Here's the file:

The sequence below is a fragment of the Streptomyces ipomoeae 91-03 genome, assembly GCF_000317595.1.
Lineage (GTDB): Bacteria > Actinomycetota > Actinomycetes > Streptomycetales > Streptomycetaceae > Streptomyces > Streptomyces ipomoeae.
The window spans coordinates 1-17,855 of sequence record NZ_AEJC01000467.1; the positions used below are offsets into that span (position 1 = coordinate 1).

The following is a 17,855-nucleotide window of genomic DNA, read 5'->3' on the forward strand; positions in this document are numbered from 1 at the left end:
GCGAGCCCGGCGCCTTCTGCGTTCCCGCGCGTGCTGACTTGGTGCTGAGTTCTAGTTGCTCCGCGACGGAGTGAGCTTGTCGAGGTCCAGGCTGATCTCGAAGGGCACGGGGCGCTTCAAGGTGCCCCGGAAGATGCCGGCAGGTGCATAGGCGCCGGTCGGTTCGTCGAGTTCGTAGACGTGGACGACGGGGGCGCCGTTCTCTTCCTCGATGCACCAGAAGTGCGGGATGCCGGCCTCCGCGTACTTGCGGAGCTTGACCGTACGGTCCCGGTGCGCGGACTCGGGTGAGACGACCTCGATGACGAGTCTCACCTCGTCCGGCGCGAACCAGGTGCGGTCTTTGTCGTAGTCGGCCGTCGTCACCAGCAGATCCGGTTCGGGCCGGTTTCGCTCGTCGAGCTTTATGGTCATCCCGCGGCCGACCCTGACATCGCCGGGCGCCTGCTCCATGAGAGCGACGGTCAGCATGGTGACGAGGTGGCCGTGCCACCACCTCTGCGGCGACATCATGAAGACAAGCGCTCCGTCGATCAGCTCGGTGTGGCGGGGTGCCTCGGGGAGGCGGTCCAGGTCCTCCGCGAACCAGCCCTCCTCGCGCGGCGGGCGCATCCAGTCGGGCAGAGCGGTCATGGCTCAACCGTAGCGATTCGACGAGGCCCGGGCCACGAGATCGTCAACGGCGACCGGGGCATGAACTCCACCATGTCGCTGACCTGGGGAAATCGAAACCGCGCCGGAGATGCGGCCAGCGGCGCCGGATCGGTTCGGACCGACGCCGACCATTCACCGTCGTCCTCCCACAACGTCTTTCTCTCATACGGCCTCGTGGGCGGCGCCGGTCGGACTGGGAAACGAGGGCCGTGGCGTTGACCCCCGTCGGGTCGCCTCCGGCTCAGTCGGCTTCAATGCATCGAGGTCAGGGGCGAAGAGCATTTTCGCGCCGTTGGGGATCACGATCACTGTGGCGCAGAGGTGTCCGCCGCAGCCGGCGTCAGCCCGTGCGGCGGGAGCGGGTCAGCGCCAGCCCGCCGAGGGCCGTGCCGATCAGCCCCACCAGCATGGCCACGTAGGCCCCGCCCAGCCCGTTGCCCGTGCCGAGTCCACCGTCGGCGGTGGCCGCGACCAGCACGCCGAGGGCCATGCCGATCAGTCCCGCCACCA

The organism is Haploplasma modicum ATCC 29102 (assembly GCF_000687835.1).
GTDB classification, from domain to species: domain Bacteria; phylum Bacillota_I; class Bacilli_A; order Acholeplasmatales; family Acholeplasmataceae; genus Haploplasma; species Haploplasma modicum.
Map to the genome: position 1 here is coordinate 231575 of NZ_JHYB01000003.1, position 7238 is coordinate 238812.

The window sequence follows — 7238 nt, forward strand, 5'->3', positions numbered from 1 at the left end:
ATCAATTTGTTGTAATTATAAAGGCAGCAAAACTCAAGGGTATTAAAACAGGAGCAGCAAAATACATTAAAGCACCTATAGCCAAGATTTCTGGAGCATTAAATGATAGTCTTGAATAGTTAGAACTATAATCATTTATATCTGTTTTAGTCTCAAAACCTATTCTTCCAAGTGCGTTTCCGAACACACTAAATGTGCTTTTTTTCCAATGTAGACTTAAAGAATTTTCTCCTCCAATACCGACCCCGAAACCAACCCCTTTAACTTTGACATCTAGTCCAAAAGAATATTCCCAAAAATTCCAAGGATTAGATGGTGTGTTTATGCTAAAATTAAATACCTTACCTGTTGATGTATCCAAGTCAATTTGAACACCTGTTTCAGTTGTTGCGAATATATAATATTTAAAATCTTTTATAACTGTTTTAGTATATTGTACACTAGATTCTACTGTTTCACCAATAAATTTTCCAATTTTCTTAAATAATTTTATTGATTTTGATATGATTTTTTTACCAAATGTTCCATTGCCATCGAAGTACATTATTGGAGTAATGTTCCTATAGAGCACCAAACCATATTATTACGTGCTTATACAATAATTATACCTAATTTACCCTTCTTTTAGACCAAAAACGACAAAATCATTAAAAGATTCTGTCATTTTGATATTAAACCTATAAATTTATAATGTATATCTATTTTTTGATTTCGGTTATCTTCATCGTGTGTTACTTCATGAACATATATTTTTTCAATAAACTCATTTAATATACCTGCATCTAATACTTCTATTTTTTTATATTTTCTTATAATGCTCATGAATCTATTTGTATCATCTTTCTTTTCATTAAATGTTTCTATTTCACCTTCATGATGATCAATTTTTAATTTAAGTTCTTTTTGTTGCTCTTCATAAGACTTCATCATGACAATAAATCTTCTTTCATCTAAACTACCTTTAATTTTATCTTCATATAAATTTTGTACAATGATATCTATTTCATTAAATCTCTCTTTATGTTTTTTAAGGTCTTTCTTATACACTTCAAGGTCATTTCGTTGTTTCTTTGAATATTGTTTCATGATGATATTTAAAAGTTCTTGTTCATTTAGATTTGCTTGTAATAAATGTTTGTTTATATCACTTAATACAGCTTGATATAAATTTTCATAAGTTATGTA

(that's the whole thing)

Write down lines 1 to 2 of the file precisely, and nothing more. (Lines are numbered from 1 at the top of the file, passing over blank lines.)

The sequence below is a fragment of the Streptomyces ipomoeae 91-03 genome, assembly GCF_000317595.1.
Lineage (GTDB): Bacteria > Actinomycetota > Actinomycetes > Streptomycetales > Streptomycetaceae > Streptomyces > Streptomyces ipomoeae.